Bioenergy and its Environmental ImpactsView this Special Issue
Research Article | Open Access
Bioelectricity Generation in a Microbial Fuel Cell with a Self-Sustainable Photocathode
This study aims to construct an MFC with a photosynthetic algae cathode, which is maintained by self-capturing CO2 released from the anode and utilizing solar energy as energy input. With this system, a maximum power density of 187 mW/m2 is generated when the anode off gas is piped into the catholyte under light illumination, which is higher than that of 21 mW/m2 in the dark, demonstrating the vital contribution of the algal photosynthesis. However, an unexpected maximum power density of 146 mW/m2 is achieved when the anode off gas is not piped into the catholyte. Measurements of cathodic microenvironments reveal that algal photosynthesis still takes place for oxygen production under this condition, suggesting the occurrence of CO2 crossover from anode to cathode through the Nafion membrane. The results of this study provide further understanding of the algae-based microbial carbon capture cell (MCC) and are helpful in improving MCC performance.
Microbial fuel cells (MFCs) are devices that convert organic waste material into electricity energy by using microorganisms as biocatalysts. The environmentally friendly process has been gaining international attention in recent years as an advanced technology for both electricity generation and waste treatment [1–3]. Common MFC is a dual-chamber system, consisting of an anode and a cathode chamber that is separated by a proton exchange membrane (PEM) . In such a system, oxygen must be continuously supplied for the reaction in the cathode, leading to extra energy consumption for aeration . Therefore, requiring continuous aeration is obviously a limitation for real-world applications of MFCs because of its economic and environmental cost.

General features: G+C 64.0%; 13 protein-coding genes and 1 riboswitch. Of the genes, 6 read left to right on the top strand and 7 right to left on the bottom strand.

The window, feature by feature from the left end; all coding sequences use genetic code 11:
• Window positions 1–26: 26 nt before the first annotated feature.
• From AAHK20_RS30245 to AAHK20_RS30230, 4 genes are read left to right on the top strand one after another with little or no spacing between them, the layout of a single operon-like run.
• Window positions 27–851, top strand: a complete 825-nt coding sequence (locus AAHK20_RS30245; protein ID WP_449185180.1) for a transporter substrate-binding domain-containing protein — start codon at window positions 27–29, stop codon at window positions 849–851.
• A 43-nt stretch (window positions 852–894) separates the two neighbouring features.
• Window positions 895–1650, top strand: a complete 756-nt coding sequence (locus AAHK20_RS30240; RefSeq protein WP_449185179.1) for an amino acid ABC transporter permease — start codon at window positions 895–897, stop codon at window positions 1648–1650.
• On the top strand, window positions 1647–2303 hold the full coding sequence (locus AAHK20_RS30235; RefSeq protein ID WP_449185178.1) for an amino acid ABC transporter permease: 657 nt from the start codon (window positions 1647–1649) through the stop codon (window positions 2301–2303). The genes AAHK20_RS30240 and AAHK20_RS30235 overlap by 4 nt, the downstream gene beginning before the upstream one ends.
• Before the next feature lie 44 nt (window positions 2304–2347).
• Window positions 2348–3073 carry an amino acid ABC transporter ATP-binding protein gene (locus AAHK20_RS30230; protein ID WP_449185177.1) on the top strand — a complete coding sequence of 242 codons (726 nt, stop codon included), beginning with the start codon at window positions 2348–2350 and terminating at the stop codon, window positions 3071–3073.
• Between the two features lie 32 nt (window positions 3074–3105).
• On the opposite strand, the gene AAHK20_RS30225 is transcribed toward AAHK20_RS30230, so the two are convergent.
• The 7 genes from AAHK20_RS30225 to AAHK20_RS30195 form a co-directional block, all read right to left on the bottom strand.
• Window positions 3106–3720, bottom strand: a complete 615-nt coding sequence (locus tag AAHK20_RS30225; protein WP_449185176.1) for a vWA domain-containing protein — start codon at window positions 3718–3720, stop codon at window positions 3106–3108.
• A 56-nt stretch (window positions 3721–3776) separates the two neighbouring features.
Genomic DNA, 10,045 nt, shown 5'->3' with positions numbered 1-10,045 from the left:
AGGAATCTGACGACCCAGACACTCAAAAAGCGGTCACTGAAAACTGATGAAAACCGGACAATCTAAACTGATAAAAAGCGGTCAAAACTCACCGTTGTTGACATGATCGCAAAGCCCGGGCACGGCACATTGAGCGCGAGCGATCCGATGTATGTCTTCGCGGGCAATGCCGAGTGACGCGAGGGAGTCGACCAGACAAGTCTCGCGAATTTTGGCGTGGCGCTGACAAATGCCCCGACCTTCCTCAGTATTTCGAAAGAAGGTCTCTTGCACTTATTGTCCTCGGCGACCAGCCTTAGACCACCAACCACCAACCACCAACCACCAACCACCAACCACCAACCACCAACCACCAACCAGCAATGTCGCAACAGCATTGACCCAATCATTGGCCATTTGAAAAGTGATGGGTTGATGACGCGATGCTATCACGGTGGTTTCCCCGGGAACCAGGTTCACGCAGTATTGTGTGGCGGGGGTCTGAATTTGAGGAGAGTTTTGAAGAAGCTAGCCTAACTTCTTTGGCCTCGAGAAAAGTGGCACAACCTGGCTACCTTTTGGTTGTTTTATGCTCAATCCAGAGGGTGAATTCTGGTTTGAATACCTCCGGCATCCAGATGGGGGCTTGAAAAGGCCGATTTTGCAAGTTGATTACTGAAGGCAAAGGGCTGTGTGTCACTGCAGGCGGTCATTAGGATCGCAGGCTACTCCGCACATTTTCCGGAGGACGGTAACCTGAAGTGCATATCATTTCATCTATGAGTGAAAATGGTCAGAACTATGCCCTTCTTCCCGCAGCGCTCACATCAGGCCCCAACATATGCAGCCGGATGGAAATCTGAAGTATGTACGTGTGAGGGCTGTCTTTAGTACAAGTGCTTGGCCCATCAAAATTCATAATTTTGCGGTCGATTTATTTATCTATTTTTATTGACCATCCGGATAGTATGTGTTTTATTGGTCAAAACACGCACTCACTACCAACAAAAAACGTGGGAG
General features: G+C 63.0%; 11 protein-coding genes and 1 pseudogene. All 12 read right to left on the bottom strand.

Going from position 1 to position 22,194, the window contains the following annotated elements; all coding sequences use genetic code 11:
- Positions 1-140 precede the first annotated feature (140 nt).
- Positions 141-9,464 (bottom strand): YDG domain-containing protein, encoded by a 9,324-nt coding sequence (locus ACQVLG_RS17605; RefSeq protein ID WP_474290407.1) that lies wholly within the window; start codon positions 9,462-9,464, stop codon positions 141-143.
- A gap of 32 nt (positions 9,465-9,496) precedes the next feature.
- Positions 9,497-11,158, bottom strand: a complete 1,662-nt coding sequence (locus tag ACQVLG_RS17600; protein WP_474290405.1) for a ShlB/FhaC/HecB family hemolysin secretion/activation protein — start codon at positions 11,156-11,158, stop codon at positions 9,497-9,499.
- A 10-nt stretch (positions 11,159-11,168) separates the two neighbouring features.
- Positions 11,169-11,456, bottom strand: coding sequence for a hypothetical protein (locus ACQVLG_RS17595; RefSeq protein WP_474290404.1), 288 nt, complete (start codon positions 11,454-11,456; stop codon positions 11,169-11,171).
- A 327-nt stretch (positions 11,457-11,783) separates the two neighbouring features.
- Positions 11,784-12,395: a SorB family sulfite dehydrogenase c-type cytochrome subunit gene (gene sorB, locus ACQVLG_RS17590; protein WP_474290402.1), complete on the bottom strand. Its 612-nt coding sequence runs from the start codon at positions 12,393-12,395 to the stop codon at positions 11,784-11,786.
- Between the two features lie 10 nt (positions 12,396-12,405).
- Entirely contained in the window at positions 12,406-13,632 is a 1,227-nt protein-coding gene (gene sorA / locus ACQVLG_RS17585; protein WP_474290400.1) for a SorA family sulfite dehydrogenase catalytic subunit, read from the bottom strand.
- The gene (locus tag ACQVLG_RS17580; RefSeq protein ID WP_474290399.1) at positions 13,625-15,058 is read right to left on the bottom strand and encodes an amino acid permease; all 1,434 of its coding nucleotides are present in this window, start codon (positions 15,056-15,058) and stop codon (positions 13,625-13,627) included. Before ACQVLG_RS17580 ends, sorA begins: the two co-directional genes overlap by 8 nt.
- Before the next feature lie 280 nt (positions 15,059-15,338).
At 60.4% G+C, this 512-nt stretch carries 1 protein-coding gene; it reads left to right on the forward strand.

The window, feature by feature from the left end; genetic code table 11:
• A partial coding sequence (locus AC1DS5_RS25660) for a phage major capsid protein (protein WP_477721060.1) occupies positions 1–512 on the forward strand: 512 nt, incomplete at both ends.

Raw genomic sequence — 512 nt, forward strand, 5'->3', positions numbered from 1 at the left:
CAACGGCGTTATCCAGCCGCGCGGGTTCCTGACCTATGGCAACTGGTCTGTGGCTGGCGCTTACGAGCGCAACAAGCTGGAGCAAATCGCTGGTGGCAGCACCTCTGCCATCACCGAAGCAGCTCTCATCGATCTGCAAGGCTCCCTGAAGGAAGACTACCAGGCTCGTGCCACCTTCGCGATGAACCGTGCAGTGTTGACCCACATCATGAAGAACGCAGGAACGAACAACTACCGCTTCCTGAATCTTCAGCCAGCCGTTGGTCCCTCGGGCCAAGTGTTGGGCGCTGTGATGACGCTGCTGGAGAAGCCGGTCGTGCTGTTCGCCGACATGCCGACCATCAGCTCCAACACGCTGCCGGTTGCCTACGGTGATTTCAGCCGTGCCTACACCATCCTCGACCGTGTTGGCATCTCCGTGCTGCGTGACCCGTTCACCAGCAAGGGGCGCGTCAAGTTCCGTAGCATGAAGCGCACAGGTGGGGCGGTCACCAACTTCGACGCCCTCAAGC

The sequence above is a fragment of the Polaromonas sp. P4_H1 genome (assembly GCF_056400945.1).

As a solution to eliminate or maintain minimum energy consumption for cathode aeration, recently studies have proposed the integration of algal photosynthesis with MFCs, which was known as photo MFCs [6–8]. In such a system, oxygen was produced in situ in the cathode compartment through the algal photosynthesis. It is known that algae are responsible for ca. 75% of the earth’s oxygen production during their uptake of carbon dioxide (CO2) under solar light illumination [9, 10]. Therefore, the algae-based photo MFCs are capable of simultaneously fixing CO2, generating electric energy, and treating wastewater, representing a more advanced technique as compared with the conventional MFCs [11–13]. In these cases, CO2 was required to be continuously supplied to the cathode compartment to maintain high energy generation. Similar to aeration, CO2 purging consumed extra energy, representing an unsustainable option in terms of economy. In this regard, Wang et al.  demonstrated a new microbial carbon capture cell (MCC) in which CO2 generated from substrate degradation in the anode chamber was directly introduced to the cathode for the O2 production via algal photosynthesis. This MCC represents an effective technology for simultaneous CO2 emission reduction and voltage output without aeration. In spite of the advantages, this system is still in its infancy stage. To date, there are still very few attempts regarding how MCCs will work in a more sustainable manner.